FIG. 1 illustrates the application of the aforementioned general procedure to the production of N-methyl piperazine. Examples 1-4 describe the application of the illustrated procedure to the production of three different N-methyl piperazines each comprising 1-3 heavy atom isotopes.

With reference to FIG. 1 and Examples 1-4, t-boc protected glycine (1) is condensed with sarcosine methyl ester (2) to thereby produce the dipeptide (3). The t-boc group is removed and the dipeptide is cyclized to the cyclic dione (4). The ketone groups of the dione are then reduced to produce N-methyl piperazine. The N-methyl piperazine product can either be transiently protected (5) or can be obtained directly from the reduction (6). The product can also be obtained as a salt (e.g. TFA salt (7) or HCl (8)) of an acid.

In summary, a wide variety of N-substituted piperazine compounds, unlabeled or labeled with one or more heavy atom isotopes, can be produced by the aforementioned process. Consequently, the present invention contemplates all possible isotopically enriched N-substituted piperazine compound comprising one or more heavy atom isotopes of the general formula:


including all possible salt forms thereof, wherein Y and Z are previously defined.
II. Preparation of N-Substituted Piperazine Acetic Acids Comprising Heavy Atom Isotopes

In some embodiments, this invention pertains to methods for the production of isotopically enriched N-substituted piperazine acetic as well as the isotopically enriched N-substituted piperazine acetic acids. In some embodiments, an N-substituted piperazine can be reacted with a halo acetic acid moiety comprising one or more heavy atom isotopes. In this context, halo refers to the halogens, chlorine, bromine and iodine. In still some other embodiments, an N-substituted piperazine comprising one or more heavy atom isotopes can be reacted with a halo acetic acid moiety. In some other embodiments, an N-substituted piperazine comprising one or more heavy atom isotopes can be reacted with a halo acetic acid moiety comprising one or more heavy atom isotopes. Accordingly, the heavy atom isotopes found in the product N-substituted piperazine acetic acids can be introduced by way of the piperazine, by way of the halo acetic acid moiety or by way of both the piperazine and the halo acetic acid moiety. As will be discussed in more detail below, 18O can also be introduced into the carboxylic acid moiety of an N-substituted piperazine acetic acid by way of exchange with H2 18O.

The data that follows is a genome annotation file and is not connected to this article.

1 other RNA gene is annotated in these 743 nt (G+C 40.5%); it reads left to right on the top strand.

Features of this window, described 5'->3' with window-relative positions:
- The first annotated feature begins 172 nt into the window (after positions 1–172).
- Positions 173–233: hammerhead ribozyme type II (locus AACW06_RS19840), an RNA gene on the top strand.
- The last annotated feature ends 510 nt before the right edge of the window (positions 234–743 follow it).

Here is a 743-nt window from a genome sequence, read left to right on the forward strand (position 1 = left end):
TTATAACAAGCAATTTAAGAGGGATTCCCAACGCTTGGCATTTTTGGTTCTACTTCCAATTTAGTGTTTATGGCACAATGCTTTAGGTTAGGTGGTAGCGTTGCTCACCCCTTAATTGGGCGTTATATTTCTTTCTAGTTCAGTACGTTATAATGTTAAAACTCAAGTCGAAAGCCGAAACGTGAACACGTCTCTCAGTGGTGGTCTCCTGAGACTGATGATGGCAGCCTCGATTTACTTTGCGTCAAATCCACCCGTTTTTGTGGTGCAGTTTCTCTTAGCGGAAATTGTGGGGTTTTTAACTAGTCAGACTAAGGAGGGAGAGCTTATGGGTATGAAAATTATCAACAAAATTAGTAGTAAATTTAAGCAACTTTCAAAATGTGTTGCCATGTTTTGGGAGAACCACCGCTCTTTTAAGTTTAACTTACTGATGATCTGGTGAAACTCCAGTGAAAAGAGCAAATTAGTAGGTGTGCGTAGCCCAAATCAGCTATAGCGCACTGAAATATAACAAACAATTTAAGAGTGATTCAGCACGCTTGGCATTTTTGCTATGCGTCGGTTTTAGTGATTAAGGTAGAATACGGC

Numerous light (by light we mean that the compound is not isotopically enriched with one or more heavy atom isotopes) N-substituted piperazines (e.g. N-methyl and N-ethyl piperazine) are commercially available. Furthermore, Section I above describes the preparation of N-substituted piperazine comprising one or more heavy atoms from commercially available amino acids. Both light and heavy (by heavy we mean that the compound has been isotopically enriched with one or more heavy atom isotopes) N-substituted piperazine can be used to produce the N-substituted piperazine acetic acids comprising one or more heavy atom isotopes.

Numerous light and heavy halo acetic acid moieties are commercially available. The halo acetic acid moiety to be reacted with the N-substituted piperazine can be purchased as the carboxylic acid or as an ester of the carboxylic acid (e.g. the methyl ester, ethyl ester or phenyl ester). If only the carboxylic acid is available and the ester is desired, the ester can be prepared using well-known esterification methods. If only the ester is available and the carboxylic acid is desired, the ester can be hydrolyzed to produce the carboxylic acid. Either the carboxylic acid or the ester can be used in the alkylation reaction provided that an additional equivalent of base is required if the carboxylic acid is used. If the ester is used to perform the alkylation, the product ester can be hydrolyzed to produce the N-substituted piperazine acetic acid. General structures for the carboxylic acid and the ester compounds that can be used to alkylate N-substituted piperazines are:


wherein Z and R are defined above. Hal is a halogen (Cl, Br or I) and X is oxygen (O) or sulfur (S). In some embodiments, X is 16O or 18O. One or more of the atoms of the halo acetic acid compound can be a heavy atom isotope.

The alkylation of an N-substituted piperazine with a halo acetic acid moiety proceeds under basic conditions. The base need only be strong enough to deprotonate piperazine but can be selected to not substantially react with the halo acetic acid moiety. In some embodiments, two or more equivalents of N-substituted piperazine can be used, as N-substituted piperazine is a base. If it is desirable to use only one equivalent of N-substituted piperazine (for example, when the N-substituted piperazine is labeled with one or more heavy atom isotopes and is therefore valuable), other bases can be used. Suitable bases include, but are not limited to, hindered bases such as triethylamine (Et3N) and diisopropylethyamine (DIEPA). Other suitable bases in sodium carbonate and potassium carbonate. Hindered bases are a good choice because they do not react substantially with the halo acetic acid moiety.